Popular Culture

On this installment of StudioTulsa, we welcome Ann Patton back to our show. Patton is known locally for the many years she spent in Tulsa as an author, journalist, and activist; she now lives in Florida. She stops by our KWGS studios to tell us about her latest book, which is called "Unmasked!

(Note: This interview originally aired in July of last year.) On this presentation of ST, we chat with Joe Randazzo, a former editor of The Onion and former creative director of adultswim.com who now writes for the Comedy Central program called @midnight.

On this edition of StudioTulsa, we speak with two University of Tulsa faculty members about an exciting Woody Guthrie symposium -- entitled "Standing at the Crossroads of American Cultural Life" -- that will happen at TU's Lorton Performance Center on Saturday the 30th. Our guests are Dr. Randall Fuller, the Chapman Professor of English, and Dr. Brian Hosmer, the Barnard Associate Professor of Western American History.

On this edition of ST, we present an interesting chat with the noted American composer and conductor Michael Daugherty, whose musical works seem to delight in the wide range of American pop culture; he's thus created classical/pop crossover compositions inspired by (to name but a few) Jackie O, Elvis, and Superman.

On our show today, a conversation with Micah Fitzerman-Blue, a writer and producer now living in Los Angeles who grew up in Tulsa and attended Holland Hall School (and later, Harvard University). He's probably best known as a writer and producer for the award-winning Amazon television show, "Transparent," starring Jeffrey Tambor and Gaby Hoffmann -- and his first feature film, "The Motel Life," appeared in 2013 and starred Dakota Fanning, Emile Hirsch, and Kris Kristopherson, winning both Best Screenplay and the Audience Award at the Rome Film Festival.

On this edition of ST, we present a fascinating discussion with Dr. Robert Spoo, the Chapman Distinguished Chair at The University of Tulsa College of Law, who has recently been awarded a Guggenheim Fellowship for 2016 by the John Simon Guggenheim Memorial Foundation.

(Note: This show first aired last year.) Our guest is Sara Solovitch, a former reporter for The Philadelphia Inquirer whose articles have appeared in Esquire, Wired, The Los Angeles Times, and The Washington Post. She has also been a health columnist for the San Jose Mercury News -- and she seriously studied piano in her younger days. These formative at-the-keyboard experiences greatly influence her first book, which Solovitch discusses with us today.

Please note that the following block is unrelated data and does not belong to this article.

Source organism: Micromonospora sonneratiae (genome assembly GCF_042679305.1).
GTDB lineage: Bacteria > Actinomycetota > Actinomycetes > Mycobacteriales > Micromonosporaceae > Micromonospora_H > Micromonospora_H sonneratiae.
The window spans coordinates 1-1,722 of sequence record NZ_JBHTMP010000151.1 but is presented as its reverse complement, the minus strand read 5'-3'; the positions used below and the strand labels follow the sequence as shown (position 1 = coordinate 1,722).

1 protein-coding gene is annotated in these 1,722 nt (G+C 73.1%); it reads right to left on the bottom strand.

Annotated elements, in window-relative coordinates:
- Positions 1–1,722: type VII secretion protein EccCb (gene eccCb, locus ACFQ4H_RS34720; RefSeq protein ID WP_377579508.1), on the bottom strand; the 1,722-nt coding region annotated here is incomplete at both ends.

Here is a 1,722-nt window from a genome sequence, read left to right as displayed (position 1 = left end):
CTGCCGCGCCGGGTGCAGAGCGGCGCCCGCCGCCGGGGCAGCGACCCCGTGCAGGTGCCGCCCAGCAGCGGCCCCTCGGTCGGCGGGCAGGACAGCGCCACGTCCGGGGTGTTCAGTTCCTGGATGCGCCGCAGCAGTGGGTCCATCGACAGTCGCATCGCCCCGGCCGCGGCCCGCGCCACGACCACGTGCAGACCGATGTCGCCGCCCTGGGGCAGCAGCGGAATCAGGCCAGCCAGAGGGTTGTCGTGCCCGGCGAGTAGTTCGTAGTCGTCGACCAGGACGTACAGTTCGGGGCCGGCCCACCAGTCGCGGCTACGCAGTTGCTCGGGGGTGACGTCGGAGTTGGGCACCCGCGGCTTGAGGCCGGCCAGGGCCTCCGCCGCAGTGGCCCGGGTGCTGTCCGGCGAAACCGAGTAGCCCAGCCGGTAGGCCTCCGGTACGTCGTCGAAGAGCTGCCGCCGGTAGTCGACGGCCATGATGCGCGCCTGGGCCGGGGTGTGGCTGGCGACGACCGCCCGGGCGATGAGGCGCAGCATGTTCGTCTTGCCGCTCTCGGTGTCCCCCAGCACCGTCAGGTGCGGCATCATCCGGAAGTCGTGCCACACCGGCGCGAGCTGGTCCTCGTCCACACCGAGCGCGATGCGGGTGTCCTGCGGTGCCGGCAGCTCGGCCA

On this edition of StudioTulsa, we get to know Laura Fry, who began her tenure as Curator of Art at the Gilcrease Museum here in Tulsa back in December. Fry previously worked at the Tacoma Art Museum in Tacoma, Washington, where she was the inaugural Haub Curator of Western American Art. Prior to that post, she served at the Buffalo Bill Center of the West in Cody, Wyoming -- first as an education and curatorial assistant, then as a Frederic Remington research assistant.

(Note: This interview originally aired back in September.) Our guest is Erika Lee, who teaches history at the University of Minnesota, where she's also the Vecoli Chair in Immigration History and Director of the Immigration History Research Center. Lee tells us about her widely acclaimed book, "The Making of Asian America: A History" (Simon & Schuster). As was noted of this volume in the pages of The New York Times Book Review: "Sweeping....

On this edition of StudioTulsa, we chat with the saxophonist, composer, and music educator Clark Gibson, who took the helm as Director of Jazz Studies at NSU in Tahlequah, Oklahoma, last fall. Gibson relocated to our community from Illinois, and his new CD, just out, is a terrific recording that grew out of the work he did while completing his doctorate at the University of Illinois in Champaign-Urbana. That disc is "Bird with Strings: The Lost Arrangements," and it's on the Chicago-based Blujazz label.

Pages